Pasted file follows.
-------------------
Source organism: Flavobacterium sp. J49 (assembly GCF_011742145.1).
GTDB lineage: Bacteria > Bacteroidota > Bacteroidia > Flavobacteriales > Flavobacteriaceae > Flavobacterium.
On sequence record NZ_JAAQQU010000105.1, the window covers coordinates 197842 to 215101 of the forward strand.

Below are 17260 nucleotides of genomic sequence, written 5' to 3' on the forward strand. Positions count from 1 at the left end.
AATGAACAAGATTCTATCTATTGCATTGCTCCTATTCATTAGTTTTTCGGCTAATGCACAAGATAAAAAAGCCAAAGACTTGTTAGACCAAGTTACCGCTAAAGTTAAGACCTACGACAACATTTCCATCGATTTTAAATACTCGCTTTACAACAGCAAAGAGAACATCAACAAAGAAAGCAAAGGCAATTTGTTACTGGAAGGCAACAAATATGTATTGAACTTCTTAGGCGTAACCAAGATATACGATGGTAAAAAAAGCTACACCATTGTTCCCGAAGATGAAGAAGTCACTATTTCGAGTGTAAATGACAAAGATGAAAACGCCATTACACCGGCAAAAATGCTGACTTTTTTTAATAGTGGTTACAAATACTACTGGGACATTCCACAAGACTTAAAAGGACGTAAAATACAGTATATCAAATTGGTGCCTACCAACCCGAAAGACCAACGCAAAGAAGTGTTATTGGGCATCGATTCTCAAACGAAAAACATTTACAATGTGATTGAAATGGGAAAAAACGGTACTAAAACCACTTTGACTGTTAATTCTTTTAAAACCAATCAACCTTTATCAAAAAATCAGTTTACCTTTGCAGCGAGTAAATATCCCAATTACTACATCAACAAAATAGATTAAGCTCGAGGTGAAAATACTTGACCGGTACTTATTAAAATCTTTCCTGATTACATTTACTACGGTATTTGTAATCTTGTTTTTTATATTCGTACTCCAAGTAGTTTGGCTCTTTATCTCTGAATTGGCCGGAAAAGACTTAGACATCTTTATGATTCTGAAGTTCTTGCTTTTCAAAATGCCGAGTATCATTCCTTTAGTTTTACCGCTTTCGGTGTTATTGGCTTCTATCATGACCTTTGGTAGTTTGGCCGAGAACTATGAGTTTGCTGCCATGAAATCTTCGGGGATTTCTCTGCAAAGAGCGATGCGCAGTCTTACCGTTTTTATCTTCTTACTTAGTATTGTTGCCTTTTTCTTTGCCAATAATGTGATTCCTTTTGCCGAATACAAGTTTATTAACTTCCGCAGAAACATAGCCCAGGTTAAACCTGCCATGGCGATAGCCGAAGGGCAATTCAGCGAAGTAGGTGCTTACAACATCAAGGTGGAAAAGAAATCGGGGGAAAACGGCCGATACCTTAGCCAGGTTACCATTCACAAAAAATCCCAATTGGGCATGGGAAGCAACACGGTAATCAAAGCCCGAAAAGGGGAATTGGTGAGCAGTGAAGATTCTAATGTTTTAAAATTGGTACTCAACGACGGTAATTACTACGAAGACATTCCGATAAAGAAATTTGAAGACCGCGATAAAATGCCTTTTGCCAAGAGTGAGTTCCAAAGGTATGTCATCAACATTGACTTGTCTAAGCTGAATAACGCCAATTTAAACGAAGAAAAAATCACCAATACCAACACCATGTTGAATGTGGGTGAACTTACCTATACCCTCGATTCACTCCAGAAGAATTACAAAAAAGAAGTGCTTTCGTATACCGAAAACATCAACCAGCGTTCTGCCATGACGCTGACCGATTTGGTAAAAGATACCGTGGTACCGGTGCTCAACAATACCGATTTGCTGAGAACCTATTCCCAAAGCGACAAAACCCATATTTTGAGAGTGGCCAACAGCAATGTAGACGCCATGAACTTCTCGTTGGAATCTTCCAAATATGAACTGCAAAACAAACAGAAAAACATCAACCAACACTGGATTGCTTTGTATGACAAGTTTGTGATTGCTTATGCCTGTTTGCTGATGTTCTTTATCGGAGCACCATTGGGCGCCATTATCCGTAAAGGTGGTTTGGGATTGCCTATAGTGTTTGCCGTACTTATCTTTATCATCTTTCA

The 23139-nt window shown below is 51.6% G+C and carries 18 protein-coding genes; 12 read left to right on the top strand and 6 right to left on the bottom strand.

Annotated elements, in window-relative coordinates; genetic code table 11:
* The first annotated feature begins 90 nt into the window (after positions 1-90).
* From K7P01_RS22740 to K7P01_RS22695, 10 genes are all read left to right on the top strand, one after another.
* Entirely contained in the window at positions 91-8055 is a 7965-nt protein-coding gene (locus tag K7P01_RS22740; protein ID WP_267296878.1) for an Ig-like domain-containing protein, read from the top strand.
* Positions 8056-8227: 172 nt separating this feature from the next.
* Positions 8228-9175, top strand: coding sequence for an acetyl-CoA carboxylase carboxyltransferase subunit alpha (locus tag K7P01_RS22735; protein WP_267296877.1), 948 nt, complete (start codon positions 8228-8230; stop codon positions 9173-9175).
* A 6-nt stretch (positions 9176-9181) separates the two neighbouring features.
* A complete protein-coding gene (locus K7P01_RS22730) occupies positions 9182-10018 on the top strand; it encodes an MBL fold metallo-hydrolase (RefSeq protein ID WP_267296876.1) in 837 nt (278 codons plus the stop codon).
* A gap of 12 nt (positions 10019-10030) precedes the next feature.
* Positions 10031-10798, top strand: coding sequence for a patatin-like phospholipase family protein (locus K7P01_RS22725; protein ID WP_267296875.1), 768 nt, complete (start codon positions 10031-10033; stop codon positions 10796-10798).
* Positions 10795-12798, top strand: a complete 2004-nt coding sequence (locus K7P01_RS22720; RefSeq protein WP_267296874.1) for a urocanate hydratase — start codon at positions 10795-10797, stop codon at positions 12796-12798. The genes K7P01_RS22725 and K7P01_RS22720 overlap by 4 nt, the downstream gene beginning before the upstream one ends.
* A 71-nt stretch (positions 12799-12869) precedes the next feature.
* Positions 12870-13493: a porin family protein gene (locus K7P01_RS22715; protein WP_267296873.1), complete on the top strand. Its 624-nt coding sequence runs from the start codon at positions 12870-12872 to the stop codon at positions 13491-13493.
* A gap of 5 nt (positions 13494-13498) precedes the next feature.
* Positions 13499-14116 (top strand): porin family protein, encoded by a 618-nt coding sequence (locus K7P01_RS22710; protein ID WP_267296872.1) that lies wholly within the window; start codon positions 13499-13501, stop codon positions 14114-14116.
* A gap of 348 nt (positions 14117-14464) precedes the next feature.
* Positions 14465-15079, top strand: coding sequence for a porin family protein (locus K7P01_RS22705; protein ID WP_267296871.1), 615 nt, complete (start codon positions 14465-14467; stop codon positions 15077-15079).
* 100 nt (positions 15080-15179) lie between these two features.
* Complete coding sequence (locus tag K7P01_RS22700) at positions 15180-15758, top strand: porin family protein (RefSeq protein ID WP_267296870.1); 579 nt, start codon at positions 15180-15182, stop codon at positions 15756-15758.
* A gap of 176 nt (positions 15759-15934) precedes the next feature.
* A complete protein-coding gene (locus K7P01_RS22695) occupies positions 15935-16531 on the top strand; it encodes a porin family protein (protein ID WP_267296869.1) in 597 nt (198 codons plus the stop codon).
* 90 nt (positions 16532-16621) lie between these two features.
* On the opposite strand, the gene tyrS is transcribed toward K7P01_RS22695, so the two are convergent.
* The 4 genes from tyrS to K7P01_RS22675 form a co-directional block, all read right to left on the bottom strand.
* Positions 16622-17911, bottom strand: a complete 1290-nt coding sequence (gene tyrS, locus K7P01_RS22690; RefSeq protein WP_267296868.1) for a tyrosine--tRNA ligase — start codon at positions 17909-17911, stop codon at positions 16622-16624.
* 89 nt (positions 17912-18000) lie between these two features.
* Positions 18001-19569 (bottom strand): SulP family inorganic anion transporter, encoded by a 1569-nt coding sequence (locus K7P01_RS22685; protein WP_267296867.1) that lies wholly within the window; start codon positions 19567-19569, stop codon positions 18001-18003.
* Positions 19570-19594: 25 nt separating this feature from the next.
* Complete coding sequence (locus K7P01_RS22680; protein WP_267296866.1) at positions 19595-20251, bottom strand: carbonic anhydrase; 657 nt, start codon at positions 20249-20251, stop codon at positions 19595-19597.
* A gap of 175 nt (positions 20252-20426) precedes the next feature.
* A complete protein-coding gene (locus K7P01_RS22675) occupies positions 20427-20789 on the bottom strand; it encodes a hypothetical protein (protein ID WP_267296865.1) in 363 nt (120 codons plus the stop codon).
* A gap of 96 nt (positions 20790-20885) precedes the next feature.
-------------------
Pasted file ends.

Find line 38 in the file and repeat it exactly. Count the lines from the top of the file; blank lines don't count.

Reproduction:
* A gap of 96 nt (positions 20790-20885) precedes the next feature.